Playing the Medical Case Manager – How to Keep it all Organized

Does anyone else find it overwhelming to keep the appointments, medical offices, and treatments all straight? To remember the entire medical history, to have to explain HHT for the thousandth time, or to spend forever waiting on a hospital line to speak to someone? When you don’t have an actual medical case manager, you often take on that role yourself. I have been juggling four hospitals and several medical providers for our 1 year old daughter and it is exhausting!

To recap, Eleanor has HHT and she also has a congenital heart defect.

Here is the list of medical providers we have for our life with HHT:

  1. The OB/GYN staff at our military hospital who see and monitor me and baby during pregnancy (we are having another baby, hooray!!)
  2. The Maternal Fetal Medicine staff in Topeka who also see me and monitor baby during pregnancy to watch for HHT complications in utero.
  3. The cardiologist at University of Kansas (where Eleanor was delivered) who treats El’s heart defect.
  4. The genetic counselor at Children’s Mercy in Kansas City that coordinates genetic testing and is now working with us for this second pregnancy.
  5. The HHT Center team at St. Louis Children’s Hospital that screened Eleanor for AVMs and still helps with her care.
  6. The Pediatrician at our military hospital who does routine care for Eleanor and well-baby checks.

Wow! This list blows my mind when I write it all out – our kids are pretty special to get all this attention, huh? Not to mention the fact that we are a military family and the turnover rate of providers at our hospital is wild! I have seen a different OB/GYN or midwife at every appointment and Eleanor’s pediatrician just moved away! We also just found out a couple weeks ago that we will be moving across the country to the east coast in three months! Now, I have to find all new providers for me, Eleanor, and baby #2 and start this whole process again!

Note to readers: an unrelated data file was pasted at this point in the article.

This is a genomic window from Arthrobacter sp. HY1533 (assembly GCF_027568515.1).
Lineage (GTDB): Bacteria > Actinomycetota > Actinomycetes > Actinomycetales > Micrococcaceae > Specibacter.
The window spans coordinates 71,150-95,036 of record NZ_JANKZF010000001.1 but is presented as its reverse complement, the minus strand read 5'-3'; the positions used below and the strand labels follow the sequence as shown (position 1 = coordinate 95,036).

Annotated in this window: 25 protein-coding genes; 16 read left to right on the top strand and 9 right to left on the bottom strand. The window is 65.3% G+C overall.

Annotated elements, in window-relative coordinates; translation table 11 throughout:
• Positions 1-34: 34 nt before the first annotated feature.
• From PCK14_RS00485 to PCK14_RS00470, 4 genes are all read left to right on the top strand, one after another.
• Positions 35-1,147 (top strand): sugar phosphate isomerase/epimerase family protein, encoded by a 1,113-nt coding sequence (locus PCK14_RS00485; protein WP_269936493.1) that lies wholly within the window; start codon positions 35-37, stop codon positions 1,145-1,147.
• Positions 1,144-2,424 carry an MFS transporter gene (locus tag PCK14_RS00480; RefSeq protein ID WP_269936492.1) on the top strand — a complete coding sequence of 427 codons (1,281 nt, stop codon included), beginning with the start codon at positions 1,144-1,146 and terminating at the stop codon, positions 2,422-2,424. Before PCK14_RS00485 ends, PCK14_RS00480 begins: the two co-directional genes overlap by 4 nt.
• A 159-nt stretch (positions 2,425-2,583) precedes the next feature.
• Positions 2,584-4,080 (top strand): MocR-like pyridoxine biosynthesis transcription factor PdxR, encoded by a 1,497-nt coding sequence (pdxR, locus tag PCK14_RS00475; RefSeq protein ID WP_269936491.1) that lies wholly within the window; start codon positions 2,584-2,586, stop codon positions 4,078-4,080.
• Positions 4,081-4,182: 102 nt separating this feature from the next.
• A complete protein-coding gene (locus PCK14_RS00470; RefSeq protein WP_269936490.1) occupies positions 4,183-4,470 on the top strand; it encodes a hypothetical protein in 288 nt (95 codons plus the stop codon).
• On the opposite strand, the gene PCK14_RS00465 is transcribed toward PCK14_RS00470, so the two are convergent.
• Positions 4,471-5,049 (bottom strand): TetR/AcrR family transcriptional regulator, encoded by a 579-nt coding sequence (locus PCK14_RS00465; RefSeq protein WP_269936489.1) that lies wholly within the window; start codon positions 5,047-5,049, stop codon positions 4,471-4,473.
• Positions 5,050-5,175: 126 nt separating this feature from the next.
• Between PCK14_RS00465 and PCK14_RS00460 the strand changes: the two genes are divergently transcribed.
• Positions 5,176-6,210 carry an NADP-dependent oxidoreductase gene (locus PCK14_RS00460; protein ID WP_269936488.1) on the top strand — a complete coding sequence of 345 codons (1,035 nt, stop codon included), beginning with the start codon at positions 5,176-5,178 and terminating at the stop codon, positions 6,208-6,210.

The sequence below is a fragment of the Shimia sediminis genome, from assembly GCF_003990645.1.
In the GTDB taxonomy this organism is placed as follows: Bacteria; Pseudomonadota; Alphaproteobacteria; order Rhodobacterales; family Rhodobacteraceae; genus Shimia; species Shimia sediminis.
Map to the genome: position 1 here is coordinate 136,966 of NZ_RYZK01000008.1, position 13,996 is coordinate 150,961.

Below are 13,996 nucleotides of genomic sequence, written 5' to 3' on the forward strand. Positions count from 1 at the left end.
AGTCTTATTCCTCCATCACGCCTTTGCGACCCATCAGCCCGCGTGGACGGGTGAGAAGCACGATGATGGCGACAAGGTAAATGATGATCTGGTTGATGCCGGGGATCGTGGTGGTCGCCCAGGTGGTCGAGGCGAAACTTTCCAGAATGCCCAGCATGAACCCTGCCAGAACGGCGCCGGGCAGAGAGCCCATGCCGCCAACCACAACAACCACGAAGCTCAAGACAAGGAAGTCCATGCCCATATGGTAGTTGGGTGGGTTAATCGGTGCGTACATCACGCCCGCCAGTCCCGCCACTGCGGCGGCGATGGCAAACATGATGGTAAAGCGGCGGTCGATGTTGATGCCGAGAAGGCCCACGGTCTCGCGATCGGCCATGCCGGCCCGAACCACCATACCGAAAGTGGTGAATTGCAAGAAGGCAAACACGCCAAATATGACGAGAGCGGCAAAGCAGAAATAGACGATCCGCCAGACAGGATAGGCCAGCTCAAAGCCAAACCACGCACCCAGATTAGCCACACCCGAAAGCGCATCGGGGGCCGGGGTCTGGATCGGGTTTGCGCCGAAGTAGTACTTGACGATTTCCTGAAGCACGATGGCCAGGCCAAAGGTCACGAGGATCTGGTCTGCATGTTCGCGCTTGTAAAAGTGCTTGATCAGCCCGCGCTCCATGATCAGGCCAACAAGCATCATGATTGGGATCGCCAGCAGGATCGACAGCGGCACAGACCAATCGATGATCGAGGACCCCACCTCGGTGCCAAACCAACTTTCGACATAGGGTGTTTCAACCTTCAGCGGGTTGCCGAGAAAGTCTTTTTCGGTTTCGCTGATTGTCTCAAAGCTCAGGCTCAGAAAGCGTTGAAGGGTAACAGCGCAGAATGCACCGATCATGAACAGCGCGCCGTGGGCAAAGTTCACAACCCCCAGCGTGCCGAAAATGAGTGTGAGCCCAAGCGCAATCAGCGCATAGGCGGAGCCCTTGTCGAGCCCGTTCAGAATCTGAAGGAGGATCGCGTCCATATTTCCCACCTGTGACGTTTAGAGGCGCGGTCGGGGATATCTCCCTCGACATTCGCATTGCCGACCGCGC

The goal of this blog post isn’t to complain about how hard it is to keep it all straight (Although, I have to complain a little – you all are the ones who get it!), but to share some of the tricks I have learned that help keep me sane…. Or kind of sane.

  • When dealing with multiple providers and locations, the best thing I have found to do is keep a copy of all the medical records for myself. I bring these to every appointment and I have them organized in a folder. The genetic test results, MRI results, growth charts, echocardiogram results, etc. are all available should the next provider need any of the information. This is so much easier than trying to call hospital X’s medical records department and have them fax or e-mail everything to hospital Y. As the staff checks us into the appointment, I hand over the folder (or pick out some relevant information, like the most recently added records), and ask them to copy it for Eleanor’s file and pass it along to her provider.


  • I also keep a couple copies of relevant HHT literature. As you have likely encountered, most providers are vaguely familiar with HHT, but don’t remember much about it. It saves them from having to dig through their textbooks and they get good, succinct information. Here are some examples of what I use (all of which can be found on the Cure HHT website under the Resources/Hot Topic Breakdown:
    • Children Need Screening Too – this article was actually written by the nurses who staff the HHT center at St. Louis Children’s and is a great summary of HHT, complications, and who needs what screening. I am blessed to have formed a relationship with Lynne and Lori, as they are my first call when I have a question about Eleanor’s care.


  • I get direct phone numbers to all the medical homes, clinics, and medical records offices! This is SO much easier than calling the hotline and pressing a million buttons only to be rerouted somewhere else. You may have to do this the first time, but once you get the clinic on the line, ask them for their direct number and put it in your phone. This has saved me so much time. For example, I had to give the cardiologist the number to the HHT clinic just yesterday so they could call for a consult. It is also useful to jot down fax numbers or addresses!